325. Intermediate German. German 232. (3). (Excl).
The sequence of German 325 and 326 is required for concentration in German. It is primarily intended to improve fluency and accuracy in written and spoken German. A portion of each week is devoted to a systematic grammar review. The remaining class time is devoted to German conversation based on readings and topics chosen at the discretion of the individual instructor. A German essay of one or two pages is assigned approximately every week. One or more five-minute oral presentations may be required. The grade will be based on the written assignments, performance in class recitations and a final examination. Cost:2 WL:2 (Paslick, Cowen, VanValkenburg)
Section 003 – Contemporary German Politics and Economics. The goal of this course is to familiarize students with contemporary German politics and economics, and to enable them to read and discuss newspaper articles on these topics on their own. Readings will be taken from German newspapers and magazines, and from German articles on the Internet, supplemented as necessary by excerpts from textbooks on German politics and economics. Strong emphasis will be placed on the development of the vocabulary and grammar required to read such articles. Initially, the instructor will select readings and direct discussion; as the term progresses, students will choose and present some of the readings. Course requirements include regular reading assignments; a journal on these readings; weekly quizzes on vocabulary, grammar, and the content of the previous week's readings; a couple of group presentations; and a final exam. Cost:2 WL:1 (Rastalsky)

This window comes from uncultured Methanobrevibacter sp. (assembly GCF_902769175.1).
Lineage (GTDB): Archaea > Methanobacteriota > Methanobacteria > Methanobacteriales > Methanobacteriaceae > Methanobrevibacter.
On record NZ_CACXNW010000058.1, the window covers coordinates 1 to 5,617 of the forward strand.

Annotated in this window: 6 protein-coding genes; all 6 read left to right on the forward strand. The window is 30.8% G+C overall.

326. Intermediate German. German 325. (3). (Excl).
Generally taken after 325. This course is designed to improve proficiency in written and spoken German. Up to one third of class time will be spent on grammar review and a weekly composition provides the opportunity to practice grammatical rules and to develop stylistic flexibility. Class activities are informal and varied, but German is used throughout the meetings. There will be ample opportunity for group discussions as well as for brief presentations by each student. Audio and video tapes will be used repeatedly during the term. Cost:1 WL:3
350. Business German. German 232 or the equivalent. (3). (Excl).
This course introduces students to the language of business German and gives them insight into Germany's place in the global economy. The course is organized around major business and economic topics, such as: the geography of business in German; the European Union and Germany's roll therein; trade; traffic and transportation; marketing; industry; money and banking; and ecology. In addition to the basic text, students will read actual business, merchandising and advertising material, newspapers and magazines. There will also be short videos on business and related topics. There will be three major exams, a number of short reports and papers, and a final exam. The language of instruction in German. Cost:1 WL:4 (VanValkenburg)
381. Eighteenth to Nineteenth-Century Drama. German 232 or the equivalent. (3). (HU).